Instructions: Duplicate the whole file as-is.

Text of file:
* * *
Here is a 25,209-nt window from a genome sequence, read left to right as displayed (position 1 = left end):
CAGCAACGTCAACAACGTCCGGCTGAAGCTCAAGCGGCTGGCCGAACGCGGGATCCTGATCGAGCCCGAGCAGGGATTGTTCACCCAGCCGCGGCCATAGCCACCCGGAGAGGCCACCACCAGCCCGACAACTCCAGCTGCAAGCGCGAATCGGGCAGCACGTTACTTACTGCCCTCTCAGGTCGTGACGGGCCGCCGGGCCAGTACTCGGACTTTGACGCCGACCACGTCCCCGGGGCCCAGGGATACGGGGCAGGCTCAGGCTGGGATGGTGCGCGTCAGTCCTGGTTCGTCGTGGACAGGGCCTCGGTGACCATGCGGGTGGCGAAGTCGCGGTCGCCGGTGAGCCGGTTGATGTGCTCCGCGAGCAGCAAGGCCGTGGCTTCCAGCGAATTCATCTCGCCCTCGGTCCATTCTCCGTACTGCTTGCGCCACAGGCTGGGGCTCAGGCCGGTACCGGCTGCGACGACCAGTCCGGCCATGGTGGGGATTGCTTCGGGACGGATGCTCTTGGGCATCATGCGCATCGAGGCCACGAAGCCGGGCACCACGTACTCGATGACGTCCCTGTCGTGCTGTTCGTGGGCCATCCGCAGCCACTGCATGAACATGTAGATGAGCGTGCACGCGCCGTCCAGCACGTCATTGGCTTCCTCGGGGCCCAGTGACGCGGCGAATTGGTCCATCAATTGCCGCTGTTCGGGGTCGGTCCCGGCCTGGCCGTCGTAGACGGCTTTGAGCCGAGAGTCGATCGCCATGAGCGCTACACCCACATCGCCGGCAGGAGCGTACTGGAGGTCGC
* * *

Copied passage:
Here is a 25,209-nt window from a genome sequence, read left to right as displayed (position 1 = left end):
CAGCAACGTCAACAACGTCCGGCTGAAGCTCAAGCGGCTGGCCGAACGCGGGATCCTGATCGAGCCCGAGCAGGGATTGTTCACCCAGCCGCGGCCATAGCCACCCGGAGAGGCCACCACCAGCCCGACAACTCCAGCTGCAAGCGCGAATCGGGCAGCACGTTACTTACTGCCCTCTCAGGTCGTGACGGGCCGCCGGGCCAGTACTCGGACTTTGACGCCGACCACGTCCCCGGGGCCCAGGGATACGGGGCAGGCTCAGGCTGGGATGGTGCGCGTCAGTCCTGGTTCGTCGTGGACAGGGCCTCGGTGACCATGCGGGTGGCGAAGTCGCGGTCGCCGGTGAGCCGGTTGATGTGCTCCGCGAGCAGCAAGGCCGTGGCTTCCAGCGAATTCATCTCGCCCTCGGTCCATTCTCCGTACTGCTTGCGCCACAGGCTGGGGCTCAGGCCGGTACCGGCTGCGACGACCAGTCCGGCCATGGTGGGGATTGCTTCGGGACGGATGCTCTTGGGCATCATGCGCATCGAGGCCACGAAGCCGGGCACCACGTACTCGATGACGTCCCTGTCGTGCTGTTCGTGGGCCATCCGCAGCCACTGCATGAACATGTAGATGAGCGTGCACGCGCCGTCCAGCACGTCATTGGCTTCCTCGGGGCCCAGTGACGCGGCGAATTGGTCCATCAATTGCCGCTGTTCGGGGTCGGTCCCGGCCTGGCCGTCGTAGACGGCTTTGAGCCGAGAGTCGATCGCCATGAGCGCTACACCCACATCGCCGGCAGGAGCGTACTGGAGGTCGC